Drone Surfing Hits the Waves
Who needs a kite for speedier surfing when a heavy-duty drone will do?
A quick grab of the tow line hanging down from overhead, a running start, a hop onto the surfboard and the new watersport was born.
Drones really are everywhere, and now there's proof that a heavy-duty one can actually pull one daring surfer over the water.
The feat comes courtesy of Freefly Systems, a company based near Seattle specializing in making cinematography equipment that includes multi-axis stabilizers, a miniature camera car and a line of drones, reports GrindTV. Their team closed out the summer by hitting the beach with the Freefly ALTA 8 drone.
Under the cloudy end-of-summer sky in Washington state, it didn't matter that there were hardly any ripples on the water. One of the guys from Freefly Systems sped over the surface on a board, holding onto a line dragged by the eight-motor drone. You really, really don't want to crash this thing because the price starts at $17,495.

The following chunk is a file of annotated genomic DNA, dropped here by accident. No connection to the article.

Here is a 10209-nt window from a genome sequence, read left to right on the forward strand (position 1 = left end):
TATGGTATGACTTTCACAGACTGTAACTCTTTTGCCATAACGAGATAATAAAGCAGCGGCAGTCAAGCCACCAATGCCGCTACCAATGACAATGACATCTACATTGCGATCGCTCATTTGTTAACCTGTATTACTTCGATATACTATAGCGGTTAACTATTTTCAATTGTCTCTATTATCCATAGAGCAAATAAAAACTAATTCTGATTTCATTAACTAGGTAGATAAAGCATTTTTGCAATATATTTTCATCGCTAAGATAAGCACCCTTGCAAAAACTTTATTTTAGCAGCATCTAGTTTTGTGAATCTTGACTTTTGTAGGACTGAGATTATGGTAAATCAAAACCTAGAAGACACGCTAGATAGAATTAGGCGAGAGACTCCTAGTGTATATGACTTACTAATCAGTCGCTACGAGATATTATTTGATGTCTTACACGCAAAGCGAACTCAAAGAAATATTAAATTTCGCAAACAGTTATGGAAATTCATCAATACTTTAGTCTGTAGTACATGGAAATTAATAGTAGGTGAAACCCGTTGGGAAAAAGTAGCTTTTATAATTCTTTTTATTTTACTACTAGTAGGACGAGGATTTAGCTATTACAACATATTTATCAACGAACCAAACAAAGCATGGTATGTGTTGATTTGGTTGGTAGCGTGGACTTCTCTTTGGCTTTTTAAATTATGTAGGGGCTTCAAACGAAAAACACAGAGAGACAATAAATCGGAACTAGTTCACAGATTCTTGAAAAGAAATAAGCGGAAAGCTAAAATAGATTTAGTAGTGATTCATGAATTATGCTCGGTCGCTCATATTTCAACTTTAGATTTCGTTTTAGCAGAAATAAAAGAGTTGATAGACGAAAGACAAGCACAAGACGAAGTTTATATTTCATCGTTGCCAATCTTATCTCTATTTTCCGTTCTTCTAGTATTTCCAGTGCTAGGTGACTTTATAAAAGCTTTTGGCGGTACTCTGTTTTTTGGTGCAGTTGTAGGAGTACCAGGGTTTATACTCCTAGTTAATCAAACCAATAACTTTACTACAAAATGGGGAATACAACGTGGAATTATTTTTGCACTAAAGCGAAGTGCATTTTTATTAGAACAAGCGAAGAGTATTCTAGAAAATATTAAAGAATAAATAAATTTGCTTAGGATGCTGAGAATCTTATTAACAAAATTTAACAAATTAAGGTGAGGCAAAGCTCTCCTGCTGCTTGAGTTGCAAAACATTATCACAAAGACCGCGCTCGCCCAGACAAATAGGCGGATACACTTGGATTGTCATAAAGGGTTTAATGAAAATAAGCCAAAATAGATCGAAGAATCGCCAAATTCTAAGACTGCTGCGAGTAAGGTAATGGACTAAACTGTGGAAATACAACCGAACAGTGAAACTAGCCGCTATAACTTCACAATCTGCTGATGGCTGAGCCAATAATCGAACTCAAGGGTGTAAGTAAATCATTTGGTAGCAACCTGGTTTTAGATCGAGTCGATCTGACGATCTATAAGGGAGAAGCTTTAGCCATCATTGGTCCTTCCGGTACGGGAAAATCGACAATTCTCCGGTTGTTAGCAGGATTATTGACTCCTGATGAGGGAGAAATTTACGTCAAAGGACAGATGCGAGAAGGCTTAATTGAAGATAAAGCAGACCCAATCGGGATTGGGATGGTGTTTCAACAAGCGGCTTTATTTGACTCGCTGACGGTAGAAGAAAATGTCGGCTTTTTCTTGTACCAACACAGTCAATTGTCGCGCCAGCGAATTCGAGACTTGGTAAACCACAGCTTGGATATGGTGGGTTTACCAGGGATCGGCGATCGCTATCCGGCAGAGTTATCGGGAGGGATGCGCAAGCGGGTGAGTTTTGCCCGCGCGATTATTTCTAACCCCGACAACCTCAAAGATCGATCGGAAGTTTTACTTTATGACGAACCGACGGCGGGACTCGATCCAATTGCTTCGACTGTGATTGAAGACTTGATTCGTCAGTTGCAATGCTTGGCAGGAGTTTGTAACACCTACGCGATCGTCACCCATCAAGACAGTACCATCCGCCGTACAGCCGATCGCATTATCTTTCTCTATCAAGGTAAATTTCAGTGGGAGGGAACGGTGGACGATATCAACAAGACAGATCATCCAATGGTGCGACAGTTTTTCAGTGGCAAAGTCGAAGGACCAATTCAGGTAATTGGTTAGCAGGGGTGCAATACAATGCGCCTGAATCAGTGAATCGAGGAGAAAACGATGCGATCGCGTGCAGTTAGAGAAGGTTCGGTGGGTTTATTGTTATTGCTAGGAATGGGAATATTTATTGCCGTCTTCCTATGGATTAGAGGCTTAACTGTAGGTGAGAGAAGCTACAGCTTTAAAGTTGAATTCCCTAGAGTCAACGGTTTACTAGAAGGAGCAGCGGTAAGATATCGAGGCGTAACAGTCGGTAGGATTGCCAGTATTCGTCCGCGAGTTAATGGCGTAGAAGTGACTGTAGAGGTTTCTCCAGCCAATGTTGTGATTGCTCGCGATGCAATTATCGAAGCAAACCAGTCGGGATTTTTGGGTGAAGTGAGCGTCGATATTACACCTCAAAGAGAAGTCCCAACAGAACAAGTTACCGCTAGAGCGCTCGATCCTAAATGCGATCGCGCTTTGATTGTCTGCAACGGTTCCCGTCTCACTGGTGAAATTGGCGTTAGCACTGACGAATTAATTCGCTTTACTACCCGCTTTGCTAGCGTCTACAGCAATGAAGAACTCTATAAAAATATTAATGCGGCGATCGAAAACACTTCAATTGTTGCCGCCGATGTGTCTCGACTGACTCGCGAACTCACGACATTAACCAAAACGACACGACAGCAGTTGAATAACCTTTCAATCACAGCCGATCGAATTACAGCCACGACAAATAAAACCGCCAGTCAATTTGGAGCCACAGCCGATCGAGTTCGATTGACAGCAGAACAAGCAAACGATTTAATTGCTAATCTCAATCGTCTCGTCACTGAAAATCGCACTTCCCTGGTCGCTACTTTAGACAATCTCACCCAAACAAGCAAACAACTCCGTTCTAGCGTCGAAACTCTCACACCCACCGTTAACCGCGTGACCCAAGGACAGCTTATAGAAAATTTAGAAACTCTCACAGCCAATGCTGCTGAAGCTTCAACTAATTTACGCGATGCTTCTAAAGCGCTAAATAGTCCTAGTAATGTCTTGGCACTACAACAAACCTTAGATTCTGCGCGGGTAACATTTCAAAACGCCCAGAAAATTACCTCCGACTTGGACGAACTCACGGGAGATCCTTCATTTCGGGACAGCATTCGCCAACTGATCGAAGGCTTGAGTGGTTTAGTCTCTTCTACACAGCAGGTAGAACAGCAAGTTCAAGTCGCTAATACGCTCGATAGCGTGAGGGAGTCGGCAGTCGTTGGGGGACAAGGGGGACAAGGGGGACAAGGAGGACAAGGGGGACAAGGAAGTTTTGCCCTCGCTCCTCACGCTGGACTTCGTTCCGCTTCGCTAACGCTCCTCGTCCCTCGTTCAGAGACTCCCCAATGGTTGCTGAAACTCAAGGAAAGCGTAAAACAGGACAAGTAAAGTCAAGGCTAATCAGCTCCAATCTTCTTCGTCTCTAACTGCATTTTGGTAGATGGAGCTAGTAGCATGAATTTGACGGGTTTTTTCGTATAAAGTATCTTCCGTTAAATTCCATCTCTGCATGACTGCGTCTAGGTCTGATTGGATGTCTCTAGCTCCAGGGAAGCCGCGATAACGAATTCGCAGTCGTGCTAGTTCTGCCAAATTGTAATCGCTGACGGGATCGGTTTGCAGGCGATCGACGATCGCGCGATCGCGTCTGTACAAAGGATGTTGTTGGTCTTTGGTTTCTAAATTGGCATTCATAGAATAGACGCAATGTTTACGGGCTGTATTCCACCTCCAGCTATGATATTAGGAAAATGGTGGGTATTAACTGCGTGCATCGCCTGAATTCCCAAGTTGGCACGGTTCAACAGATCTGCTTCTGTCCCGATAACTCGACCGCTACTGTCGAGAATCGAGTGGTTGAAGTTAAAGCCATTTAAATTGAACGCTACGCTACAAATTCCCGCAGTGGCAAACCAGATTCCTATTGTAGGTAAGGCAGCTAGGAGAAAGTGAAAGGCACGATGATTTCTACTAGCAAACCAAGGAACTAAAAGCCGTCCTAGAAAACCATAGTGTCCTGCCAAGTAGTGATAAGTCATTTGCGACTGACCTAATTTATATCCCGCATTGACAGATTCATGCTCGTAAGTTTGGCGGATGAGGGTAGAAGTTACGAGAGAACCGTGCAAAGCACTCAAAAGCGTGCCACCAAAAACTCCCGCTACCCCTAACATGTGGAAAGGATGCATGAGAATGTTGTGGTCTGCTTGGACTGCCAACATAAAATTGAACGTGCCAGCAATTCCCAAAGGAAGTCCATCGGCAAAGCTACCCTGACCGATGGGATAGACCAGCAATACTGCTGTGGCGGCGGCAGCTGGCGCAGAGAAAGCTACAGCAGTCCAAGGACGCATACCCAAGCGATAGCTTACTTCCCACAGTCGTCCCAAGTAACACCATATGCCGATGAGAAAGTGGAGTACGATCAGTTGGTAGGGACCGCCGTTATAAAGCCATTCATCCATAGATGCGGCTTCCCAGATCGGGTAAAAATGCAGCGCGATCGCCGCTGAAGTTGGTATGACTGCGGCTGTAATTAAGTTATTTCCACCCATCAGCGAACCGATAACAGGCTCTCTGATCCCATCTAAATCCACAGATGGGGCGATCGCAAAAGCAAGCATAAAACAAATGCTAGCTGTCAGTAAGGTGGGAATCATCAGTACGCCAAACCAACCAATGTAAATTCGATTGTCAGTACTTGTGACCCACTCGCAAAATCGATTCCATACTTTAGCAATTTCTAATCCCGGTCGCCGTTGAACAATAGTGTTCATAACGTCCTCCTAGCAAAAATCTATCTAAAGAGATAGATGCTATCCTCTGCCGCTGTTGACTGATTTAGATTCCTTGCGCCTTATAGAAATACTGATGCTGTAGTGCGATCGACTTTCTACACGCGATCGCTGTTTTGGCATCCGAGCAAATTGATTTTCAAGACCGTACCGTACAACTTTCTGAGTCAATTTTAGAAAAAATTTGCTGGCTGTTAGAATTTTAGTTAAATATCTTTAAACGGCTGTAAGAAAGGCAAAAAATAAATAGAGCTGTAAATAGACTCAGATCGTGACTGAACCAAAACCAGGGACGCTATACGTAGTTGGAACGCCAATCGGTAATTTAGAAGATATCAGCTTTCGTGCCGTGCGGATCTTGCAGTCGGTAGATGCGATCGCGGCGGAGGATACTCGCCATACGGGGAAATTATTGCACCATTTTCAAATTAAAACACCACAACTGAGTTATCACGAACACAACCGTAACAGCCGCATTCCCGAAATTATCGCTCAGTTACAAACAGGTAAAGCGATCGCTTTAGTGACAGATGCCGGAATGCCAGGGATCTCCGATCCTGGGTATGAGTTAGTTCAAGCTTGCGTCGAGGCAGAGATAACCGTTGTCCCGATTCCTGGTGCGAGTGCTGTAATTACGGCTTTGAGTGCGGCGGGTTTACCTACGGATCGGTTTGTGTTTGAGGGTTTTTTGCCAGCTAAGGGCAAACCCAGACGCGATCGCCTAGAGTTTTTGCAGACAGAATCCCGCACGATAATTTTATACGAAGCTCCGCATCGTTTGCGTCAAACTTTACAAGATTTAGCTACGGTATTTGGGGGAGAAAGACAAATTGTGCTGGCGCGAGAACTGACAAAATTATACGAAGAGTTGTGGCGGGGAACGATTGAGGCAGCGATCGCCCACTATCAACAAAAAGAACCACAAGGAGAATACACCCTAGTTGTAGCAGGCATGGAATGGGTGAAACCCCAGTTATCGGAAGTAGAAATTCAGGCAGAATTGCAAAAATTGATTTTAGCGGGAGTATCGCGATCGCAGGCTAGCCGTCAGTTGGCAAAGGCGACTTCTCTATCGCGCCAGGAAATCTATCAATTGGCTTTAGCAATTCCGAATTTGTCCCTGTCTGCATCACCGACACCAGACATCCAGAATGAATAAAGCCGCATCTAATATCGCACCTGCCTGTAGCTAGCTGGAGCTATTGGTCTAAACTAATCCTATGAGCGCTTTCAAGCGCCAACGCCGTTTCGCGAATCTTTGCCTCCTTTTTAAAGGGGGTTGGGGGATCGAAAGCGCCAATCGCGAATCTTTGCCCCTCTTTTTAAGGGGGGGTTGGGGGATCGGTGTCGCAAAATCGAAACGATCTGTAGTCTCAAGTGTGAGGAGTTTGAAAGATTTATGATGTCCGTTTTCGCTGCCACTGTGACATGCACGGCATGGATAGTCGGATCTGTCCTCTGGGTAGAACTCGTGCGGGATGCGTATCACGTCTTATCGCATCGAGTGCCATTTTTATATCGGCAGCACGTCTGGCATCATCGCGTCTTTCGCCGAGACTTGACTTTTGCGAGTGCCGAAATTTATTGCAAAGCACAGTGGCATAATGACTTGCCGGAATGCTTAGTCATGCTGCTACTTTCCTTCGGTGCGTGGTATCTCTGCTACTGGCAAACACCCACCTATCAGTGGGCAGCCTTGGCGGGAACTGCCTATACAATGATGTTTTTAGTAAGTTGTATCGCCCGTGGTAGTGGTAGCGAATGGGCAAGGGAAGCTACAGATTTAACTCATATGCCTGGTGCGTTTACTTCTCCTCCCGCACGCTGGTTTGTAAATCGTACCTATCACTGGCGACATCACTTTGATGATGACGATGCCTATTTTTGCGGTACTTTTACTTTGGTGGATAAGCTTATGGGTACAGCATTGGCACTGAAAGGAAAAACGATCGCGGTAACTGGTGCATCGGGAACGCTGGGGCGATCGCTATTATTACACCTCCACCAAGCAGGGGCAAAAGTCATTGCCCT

Although this particular drone was designed for aerial cinematography, it does have a 20-pound maximum payload, not counting the battery weight. Clearly it can handle a surfer tow, once the person gets a running start. The fun isn't endless, though. According to the specs, the drone's flight time is only about 10 minutes with the lighter battery packs and the heaviest payload.
Kites definitely have an advantage over drones when it comes to riding the waves. They act like sails to capture the wind for long stretches without needing recharging. And, if you have to bail, the setup can be righted fairly quickly. My sense is that once you let go of the drone tow line, you probably have to start over back on the shore.
That said, I wouldn't be surprised at all if one day surfers do hitch rides to the barrels from powerful drones instead of boats. If the wind changes and the waves start getting too rough, a big drone could potentially lift the surfer up up and away to safety. For now, this pro cinematography drone offers a speedier ride from the sky.
Here's a closer look at this novel water activity: